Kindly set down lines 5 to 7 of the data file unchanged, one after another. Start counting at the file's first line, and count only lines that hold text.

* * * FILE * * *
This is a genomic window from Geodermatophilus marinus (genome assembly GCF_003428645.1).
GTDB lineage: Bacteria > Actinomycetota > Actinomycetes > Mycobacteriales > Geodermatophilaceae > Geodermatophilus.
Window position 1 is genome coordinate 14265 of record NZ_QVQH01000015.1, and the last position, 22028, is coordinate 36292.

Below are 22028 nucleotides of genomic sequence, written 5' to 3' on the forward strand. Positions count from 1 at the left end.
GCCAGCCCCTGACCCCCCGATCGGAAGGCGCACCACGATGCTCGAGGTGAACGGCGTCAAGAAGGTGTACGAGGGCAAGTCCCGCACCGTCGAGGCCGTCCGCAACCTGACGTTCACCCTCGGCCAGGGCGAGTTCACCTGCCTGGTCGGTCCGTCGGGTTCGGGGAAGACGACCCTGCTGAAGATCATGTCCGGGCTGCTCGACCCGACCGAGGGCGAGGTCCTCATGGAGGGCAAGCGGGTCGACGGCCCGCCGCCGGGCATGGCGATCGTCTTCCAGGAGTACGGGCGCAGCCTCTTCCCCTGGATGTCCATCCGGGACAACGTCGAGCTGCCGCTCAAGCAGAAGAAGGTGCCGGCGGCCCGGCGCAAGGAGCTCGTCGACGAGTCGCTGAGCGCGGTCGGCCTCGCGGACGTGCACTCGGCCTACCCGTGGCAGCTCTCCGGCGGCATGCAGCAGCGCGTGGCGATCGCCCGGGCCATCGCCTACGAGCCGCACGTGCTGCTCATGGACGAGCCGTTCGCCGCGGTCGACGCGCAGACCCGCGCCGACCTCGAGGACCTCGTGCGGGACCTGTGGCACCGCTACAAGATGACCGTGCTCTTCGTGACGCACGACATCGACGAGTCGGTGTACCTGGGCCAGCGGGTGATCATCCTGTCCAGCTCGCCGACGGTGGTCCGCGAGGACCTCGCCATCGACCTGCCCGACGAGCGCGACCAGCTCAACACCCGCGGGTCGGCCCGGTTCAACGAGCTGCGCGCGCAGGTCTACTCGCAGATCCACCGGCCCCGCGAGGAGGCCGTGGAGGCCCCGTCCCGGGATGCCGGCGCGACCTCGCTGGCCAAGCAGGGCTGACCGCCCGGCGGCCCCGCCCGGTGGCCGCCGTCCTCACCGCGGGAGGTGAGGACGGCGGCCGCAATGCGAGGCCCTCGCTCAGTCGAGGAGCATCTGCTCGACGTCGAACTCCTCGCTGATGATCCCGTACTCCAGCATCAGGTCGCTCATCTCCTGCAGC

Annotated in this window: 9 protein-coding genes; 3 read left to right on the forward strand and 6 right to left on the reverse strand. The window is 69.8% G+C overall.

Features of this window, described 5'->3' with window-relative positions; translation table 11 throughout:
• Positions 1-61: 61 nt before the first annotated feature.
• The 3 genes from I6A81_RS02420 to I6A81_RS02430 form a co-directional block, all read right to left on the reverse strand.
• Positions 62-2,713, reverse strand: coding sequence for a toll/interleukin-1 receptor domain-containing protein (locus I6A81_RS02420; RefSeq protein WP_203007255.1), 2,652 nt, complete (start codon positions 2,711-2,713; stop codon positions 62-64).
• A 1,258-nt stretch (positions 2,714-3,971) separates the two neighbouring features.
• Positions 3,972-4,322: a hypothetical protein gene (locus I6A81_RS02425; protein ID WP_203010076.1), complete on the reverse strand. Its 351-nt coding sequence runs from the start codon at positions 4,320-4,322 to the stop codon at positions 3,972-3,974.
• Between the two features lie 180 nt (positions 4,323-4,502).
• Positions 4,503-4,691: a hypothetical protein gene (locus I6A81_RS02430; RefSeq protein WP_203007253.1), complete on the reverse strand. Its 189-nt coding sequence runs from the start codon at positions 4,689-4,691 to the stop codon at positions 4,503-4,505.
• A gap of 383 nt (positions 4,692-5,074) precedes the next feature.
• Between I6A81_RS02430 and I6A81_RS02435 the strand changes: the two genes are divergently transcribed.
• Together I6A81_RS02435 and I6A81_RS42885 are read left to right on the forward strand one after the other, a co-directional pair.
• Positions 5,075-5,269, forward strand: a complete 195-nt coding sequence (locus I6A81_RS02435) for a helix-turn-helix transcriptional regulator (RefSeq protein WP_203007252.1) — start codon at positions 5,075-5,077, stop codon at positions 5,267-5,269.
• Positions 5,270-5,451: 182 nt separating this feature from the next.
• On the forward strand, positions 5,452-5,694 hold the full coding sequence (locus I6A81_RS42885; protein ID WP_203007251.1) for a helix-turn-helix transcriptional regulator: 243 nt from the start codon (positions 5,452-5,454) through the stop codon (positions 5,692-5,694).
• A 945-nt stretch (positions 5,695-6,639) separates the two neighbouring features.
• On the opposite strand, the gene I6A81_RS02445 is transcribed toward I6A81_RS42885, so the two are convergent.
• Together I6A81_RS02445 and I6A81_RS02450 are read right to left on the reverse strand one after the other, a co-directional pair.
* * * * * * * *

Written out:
GCCAGCCCCTGACCCCCCGATCGGAAGGCGCACCACGATGCTCGAGGTGAACGGCGTCAAGAAGGTGTACGAGGGCAAGTCCCGCACCGTCGAGGCCGTCCGCAACCTGACGTTCACCCTCGGCCAGGGCGAGTTCACCTGCCTGGTCGGTCCGTCGGGTTCGGGGAAGACGACCCTGCTGAAGATCATGTCCGGGCTGCTCGACCCGACCGAGGGCGAGGTCCTCATGGAGGGCAAGCGGGTCGACGGCCCGCCGCCGGGCATGGCGATCGTCTTCCAGGAGTACGGGCGCAGCCTCTTCCCCTGGATGTCCATCCGGGACAACGTCGAGCTGCCGCTCAAGCAGAAGAAGGTGCCGGCGGCCCGGCGCAAGGAGCTCGTCGACGAGTCGCTGAGCGCGGTCGGCCTCGCGGACGTGCACTCGGCCTACCCGTGGCAGCTCTCCGGCGGCATGCAGCAGCGCGTGGCGATCGCCCGGGCCATCGCCTACGAGCCGCACGTGCTGCTCATGGACGAGCCGTTCGCCGCGGTCGACGCGCAGACCCGCGCCGACCTCGAGGACCTCGTGCGGGACCTGTGGCACCGCTACAAGATGACCGTGCTCTTCGTGACGCACGACATCGACGAGTCGGTGTACCTGGGCCAGCGGGTGATCATCCTGTCCAGCTCGCCGACGGTGGTCCGCGAGGACCTCGCCATCGACCTGCCCGACGAGCGCGACCAGCTCAACACCCGCGGGTCGGCCCGGTTCAACGAGCTGCGCGCGCAGGTCTACTCGCAGATCCACCGGCCCCGCGAGGAGGCCGTGGAGGCCCCGTCCCGGGATGCCGGCGCGACCTCGCTGGCCAAGCAGGGCTGACCGCCCGGCGGCCCCGCCCGGTGGCCGCCGTCCTCACCGCGGGAGGTGAGGACGGCGGCCGCAATGCGAGGCCCTCGCTCAGTCGAGGAGCATCTGCTCGACGTCGAACTCCTCGCTGATGATCCCGTACTCCAGCATCAGGTCGCTCATCTCCTGCAGC

Annotated in this window: 9 protein-coding genes; 3 read left to right on the forward strand and 6 right to left on the reverse strand. The window is 69.8% G+C overall.

Features of this window, described 5'->3' with window-relative positions; translation table 11 throughout: